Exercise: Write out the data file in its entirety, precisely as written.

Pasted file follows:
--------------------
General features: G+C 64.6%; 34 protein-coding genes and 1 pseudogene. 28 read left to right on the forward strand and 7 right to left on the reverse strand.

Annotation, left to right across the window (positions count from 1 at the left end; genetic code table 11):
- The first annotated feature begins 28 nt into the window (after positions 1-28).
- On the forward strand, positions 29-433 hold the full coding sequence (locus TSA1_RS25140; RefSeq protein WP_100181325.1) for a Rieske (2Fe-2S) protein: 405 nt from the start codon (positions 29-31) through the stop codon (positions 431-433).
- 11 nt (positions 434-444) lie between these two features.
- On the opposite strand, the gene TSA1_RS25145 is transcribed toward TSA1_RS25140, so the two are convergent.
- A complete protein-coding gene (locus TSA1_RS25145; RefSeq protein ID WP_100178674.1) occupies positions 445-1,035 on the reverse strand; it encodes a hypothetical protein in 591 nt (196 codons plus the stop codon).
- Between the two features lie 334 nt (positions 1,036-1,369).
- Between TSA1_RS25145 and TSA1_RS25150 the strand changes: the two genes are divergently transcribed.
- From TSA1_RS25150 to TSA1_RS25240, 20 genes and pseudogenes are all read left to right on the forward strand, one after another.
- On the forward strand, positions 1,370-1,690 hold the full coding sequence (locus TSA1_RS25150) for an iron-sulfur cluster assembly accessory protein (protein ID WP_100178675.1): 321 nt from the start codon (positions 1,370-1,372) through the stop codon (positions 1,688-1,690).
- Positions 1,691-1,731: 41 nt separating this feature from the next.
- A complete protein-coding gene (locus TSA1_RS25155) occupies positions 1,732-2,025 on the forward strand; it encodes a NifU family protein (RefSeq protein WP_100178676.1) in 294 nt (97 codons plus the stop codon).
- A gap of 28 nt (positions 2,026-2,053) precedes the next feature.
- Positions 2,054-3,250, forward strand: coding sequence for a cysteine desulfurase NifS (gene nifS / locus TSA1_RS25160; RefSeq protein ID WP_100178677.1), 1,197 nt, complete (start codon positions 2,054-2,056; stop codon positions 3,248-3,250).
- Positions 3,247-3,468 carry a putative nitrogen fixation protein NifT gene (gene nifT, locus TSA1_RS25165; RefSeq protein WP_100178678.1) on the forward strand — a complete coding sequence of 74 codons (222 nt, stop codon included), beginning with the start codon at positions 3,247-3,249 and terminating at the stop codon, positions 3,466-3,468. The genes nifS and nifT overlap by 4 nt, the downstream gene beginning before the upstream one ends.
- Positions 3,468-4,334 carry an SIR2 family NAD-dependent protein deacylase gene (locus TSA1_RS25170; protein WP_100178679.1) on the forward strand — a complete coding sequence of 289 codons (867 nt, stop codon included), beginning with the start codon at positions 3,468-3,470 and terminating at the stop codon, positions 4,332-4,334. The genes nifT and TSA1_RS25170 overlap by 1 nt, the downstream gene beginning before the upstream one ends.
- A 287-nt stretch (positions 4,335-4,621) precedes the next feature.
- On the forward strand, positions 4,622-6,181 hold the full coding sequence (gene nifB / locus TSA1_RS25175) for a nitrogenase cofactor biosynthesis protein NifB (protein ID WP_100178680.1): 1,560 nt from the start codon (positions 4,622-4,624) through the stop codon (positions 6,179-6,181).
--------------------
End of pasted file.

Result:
General features: G+C 64.6%; 34 protein-coding genes and 1 pseudogene. 28 read left to right on the forward strand and 7 right to left on the reverse strand.

Annotation, left to right across the window (positions count from 1 at the left end; genetic code table 11):
- The first annotated feature begins 28 nt into the window (after positions 1-28).
- On the forward strand, positions 29-433 hold the full coding sequence (locus TSA1_RS25140; RefSeq protein WP_100181325.1) for a Rieske (2Fe-2S) protein: 405 nt from the start codon (positions 29-31) through the stop codon (positions 431-433).
- 11 nt (positions 434-444) lie between these two features.
- On the opposite strand, the gene TSA1_RS25145 is transcribed toward TSA1_RS25140, so the two are convergent.
- A complete protein-coding gene (locus TSA1_RS25145; RefSeq protein ID WP_100178674.1) occupies positions 445-1,035 on the reverse strand; it encodes a hypothetical protein in 591 nt (196 codons plus the stop codon).
- Between the two features lie 334 nt (positions 1,036-1,369).
- Between TSA1_RS25145 and TSA1_RS25150 the strand changes: the two genes are divergently transcribed.
- From TSA1_RS25150 to TSA1_RS25240, 20 genes and pseudogenes are all read left to right on the forward strand, one after another.
- On the forward strand, positions 1,370-1,690 hold the full coding sequence (locus TSA1_RS25150) for an iron-sulfur cluster assembly accessory protein (protein ID WP_100178675.1): 321 nt from the start codon (positions 1,370-1,372) through the stop codon (positions 1,688-1,690).
- Positions 1,691-1,731: 41 nt separating this feature from the next.
- A complete protein-coding gene (locus TSA1_RS25155) occupies positions 1,732-2,025 on the forward strand; it encodes a NifU family protein (RefSeq protein WP_100178676.1) in 294 nt (97 codons plus the stop codon).
- A gap of 28 nt (positions 2,026-2,053) precedes the next feature.
- Positions 2,054-3,250, forward strand: coding sequence for a cysteine desulfurase NifS (gene nifS / locus TSA1_RS25160; RefSeq protein ID WP_100178677.1), 1,197 nt, complete (start codon positions 2,054-2,056; stop codon positions 3,248-3,250).
- Positions 3,247-3,468 carry a putative nitrogen fixation protein NifT gene (gene nifT, locus TSA1_RS25165; RefSeq protein WP_100178678.1) on the forward strand — a complete coding sequence of 74 codons (222 nt, stop codon included), beginning with the start codon at positions 3,247-3,249 and terminating at the stop codon, positions 3,466-3,468. The genes nifS and nifT overlap by 4 nt, the downstream gene beginning before the upstream one ends.
- Positions 3,468-4,334 carry an SIR2 family NAD-dependent protein deacylase gene (locus TSA1_RS25170; protein WP_100178679.1) on the forward strand — a complete coding sequence of 289 codons (867 nt, stop codon included), beginning with the start codon at positions 3,468-3,470 and terminating at the stop codon, positions 4,332-4,334. The genes nifT and TSA1_RS25170 overlap by 1 nt, the downstream gene beginning before the upstream one ends.
- A 287-nt stretch (positions 4,335-4,621) precedes the next feature.
- On the forward strand, positions 4,622-6,181 hold the full coding sequence (gene nifB / locus TSA1_RS25175) for a nitrogenase cofactor biosynthesis protein NifB (protein ID WP_100178680.1): 1,560 nt from the start codon (positions 4,622-4,624) through the stop codon (positions 6,179-6,181).